In England and Wales, an adult is free to make a Will and leave their property to whoever they wish - provided that they have sufficient mental capacity to do so. This is known as testamentary freedom.
The problem with testamentary freedom is that sometimes people choose not to include, or leave very little provision in their Wills for, close family members or people who are reliant upon them. In such cases, the Courts in England and Wales can intervene if it is considered that the person who has made the will (also known as the ‘testator’) has not left reasonable financial provision for someone whom they should have done.
The highly publicised case of Illott v Mitson was an example of the Courts effectively finding that the deceased owed an obligation or responsibility to provide for somebody and they had failed to reasonably do so. In that case, the Court found that a daughter who had been excluded from her mother’s Will should receive a share of the estate, despite them having been estranged for a number of years.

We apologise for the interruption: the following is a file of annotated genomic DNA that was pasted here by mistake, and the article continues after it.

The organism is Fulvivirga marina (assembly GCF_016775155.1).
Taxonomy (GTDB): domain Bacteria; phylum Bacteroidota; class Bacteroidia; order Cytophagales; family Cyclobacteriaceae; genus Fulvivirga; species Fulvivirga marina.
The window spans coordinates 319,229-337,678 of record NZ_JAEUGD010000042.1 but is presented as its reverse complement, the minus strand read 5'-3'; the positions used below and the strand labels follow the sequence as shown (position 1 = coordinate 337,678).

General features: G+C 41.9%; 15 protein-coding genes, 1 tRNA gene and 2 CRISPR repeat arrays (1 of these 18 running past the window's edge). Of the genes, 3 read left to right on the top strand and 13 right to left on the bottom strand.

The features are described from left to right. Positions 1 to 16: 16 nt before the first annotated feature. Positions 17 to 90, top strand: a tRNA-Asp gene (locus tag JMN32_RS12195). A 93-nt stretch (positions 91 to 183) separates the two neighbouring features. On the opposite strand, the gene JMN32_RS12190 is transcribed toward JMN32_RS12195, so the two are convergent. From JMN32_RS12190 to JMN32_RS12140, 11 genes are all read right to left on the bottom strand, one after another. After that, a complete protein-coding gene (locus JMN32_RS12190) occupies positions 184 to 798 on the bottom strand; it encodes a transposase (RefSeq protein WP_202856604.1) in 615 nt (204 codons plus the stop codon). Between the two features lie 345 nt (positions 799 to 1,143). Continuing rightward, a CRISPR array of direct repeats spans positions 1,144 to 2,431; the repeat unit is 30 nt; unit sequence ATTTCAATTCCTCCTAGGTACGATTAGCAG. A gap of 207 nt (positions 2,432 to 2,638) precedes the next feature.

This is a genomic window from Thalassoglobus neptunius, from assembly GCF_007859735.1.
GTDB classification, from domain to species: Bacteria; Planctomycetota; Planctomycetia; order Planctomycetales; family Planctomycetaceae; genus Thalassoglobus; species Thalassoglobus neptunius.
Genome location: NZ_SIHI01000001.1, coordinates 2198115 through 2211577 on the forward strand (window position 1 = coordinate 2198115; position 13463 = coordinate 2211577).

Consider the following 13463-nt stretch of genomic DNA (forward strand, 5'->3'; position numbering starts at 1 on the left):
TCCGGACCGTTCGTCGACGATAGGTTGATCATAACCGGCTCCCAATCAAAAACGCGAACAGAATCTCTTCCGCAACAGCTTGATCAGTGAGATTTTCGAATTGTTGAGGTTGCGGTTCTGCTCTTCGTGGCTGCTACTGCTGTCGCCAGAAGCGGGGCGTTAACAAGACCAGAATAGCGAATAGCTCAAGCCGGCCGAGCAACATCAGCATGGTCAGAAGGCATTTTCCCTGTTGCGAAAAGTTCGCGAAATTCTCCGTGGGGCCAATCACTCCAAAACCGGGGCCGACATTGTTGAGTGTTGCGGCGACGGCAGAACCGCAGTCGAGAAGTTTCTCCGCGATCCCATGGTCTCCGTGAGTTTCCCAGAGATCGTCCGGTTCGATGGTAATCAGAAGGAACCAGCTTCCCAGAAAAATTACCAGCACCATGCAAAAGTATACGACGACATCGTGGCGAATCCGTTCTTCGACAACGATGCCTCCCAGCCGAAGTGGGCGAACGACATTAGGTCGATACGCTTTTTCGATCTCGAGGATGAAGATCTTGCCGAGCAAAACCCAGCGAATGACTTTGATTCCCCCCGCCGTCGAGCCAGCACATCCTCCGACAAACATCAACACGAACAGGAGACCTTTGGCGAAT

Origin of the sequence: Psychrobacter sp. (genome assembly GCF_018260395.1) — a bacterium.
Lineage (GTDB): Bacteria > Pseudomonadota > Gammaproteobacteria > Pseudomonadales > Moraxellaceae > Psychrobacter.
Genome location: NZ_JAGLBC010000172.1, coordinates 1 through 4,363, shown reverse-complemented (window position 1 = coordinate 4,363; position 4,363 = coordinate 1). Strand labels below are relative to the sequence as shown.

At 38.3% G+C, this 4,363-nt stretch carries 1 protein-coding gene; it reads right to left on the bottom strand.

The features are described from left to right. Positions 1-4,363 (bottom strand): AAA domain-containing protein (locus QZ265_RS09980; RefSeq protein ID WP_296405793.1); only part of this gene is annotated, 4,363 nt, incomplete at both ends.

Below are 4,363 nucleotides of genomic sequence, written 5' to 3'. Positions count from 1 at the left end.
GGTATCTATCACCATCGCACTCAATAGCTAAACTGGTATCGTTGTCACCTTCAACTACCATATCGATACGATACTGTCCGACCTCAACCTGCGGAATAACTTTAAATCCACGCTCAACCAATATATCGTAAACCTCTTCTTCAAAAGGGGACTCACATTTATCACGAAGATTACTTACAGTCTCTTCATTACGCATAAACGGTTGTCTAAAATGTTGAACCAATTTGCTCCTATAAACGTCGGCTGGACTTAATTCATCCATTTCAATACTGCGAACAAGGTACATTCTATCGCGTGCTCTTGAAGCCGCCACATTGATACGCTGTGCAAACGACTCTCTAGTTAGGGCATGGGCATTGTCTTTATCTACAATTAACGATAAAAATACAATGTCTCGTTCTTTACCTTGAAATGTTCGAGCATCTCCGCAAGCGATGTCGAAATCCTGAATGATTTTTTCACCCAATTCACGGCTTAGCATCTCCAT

Over the next few months, the Contentious Private Client Team will be writing a series of blogs considering claims under this Act, including who is entitled to bring one, how quickly a claim needs to be brought after a person has died and the costs associated with doing so.
We will start by considering who is able to bring a claim, so keep your eyes peeled for the first blog of the series.
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